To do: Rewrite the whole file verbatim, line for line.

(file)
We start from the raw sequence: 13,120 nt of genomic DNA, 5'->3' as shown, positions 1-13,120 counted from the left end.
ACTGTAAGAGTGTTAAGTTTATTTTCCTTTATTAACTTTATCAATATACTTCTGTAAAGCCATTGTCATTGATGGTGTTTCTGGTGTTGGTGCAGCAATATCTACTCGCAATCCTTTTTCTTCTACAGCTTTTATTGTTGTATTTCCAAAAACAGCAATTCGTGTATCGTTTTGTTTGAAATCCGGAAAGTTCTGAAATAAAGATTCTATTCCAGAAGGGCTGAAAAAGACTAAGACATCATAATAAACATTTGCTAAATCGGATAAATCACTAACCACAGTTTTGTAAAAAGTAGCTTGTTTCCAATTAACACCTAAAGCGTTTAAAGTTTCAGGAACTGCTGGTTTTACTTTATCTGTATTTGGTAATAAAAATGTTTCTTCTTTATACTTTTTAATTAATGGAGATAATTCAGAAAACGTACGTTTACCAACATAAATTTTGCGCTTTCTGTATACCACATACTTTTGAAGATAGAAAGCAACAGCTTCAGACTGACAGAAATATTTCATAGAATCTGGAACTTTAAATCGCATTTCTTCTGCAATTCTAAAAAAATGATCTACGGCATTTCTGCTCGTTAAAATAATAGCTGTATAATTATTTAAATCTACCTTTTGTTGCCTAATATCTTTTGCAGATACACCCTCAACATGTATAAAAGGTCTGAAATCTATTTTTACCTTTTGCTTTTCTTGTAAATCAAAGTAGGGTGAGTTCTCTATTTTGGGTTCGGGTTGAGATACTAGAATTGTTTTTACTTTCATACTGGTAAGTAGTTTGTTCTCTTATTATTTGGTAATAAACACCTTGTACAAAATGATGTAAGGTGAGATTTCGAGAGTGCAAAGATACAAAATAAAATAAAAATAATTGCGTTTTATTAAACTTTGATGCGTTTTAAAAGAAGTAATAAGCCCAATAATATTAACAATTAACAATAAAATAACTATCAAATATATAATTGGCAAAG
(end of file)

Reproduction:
We start from the raw sequence: 13,120 nt of genomic DNA, 5'->3' as shown, positions 1-13,120 counted from the left end.
ACTGTAAGAGTGTTAAGTTTATTTTCCTTTATTAACTTTATCAATATACTTCTGTAAAGCCATTGTCATTGATGGTGTTTCTGGTGTTGGTGCAGCAATATCTACTCGCAATCCTTTTTCTTCTACAGCTTTTATTGTTGTATTTCCAAAAACAGCAATTCGTGTATCGTTTTGTTTGAAATCCGGAAAGTTCTGAAATAAAGATTCTATTCCAGAAGGGCTGAAAAAGACTAAGACATCATAATAAACATTTGCTAAATCGGATAAATCACTAACCACAGTTTTGTAAAAAGTAGCTTGTTTCCAATTAACACCTAAAGCGTTTAAAGTTTCAGGAACTGCTGGTTTTACTTTATCTGTATTTGGTAATAAAAATGTTTCTTCTTTATACTTTTTAATTAATGGAGATAATTCAGAAAACGTACGTTTACCAACATAAATTTTGCGCTTTCTGTATACCACATACTTTTGAAGATAGAAAGCAACAGCTTCAGACTGACAGAAATATTTCATAGAATCTGGAACTTTAAATCGCATTTCTTCTGCAATTCTAAAAAAATGATCTACGGCATTTCTGCTCGTTAAAATAATAGCTGTATAATTATTTAAATCTACCTTTTGTTGCCTAATATCTTTTGCAGATACACCCTCAACATGTATAAAAGGTCTGAAATCTATTTTTACCTTTTGCTTTTCTTGTAAATCAAAGTAGGGTGAGTTCTCTATTTTGGGTTCGGGTTGAGATACTAGAATTGTTTTTACTTTCATACTGGTAAGTAGTTTGTTCTCTTATTATTTGGTAATAAACACCTTGTACAAAATGATGTAAGGTGAGATTTCGAGAGTGCAAAGATACAAAATAAAATAAAAATAATTGCGTTTTATTAAACTTTGATGCGTTTTAAAAGAAGTAATAAGCCCAATAATATTAACAATTAACAATAAAATAACTATCAAATATATAATTGGCAAAG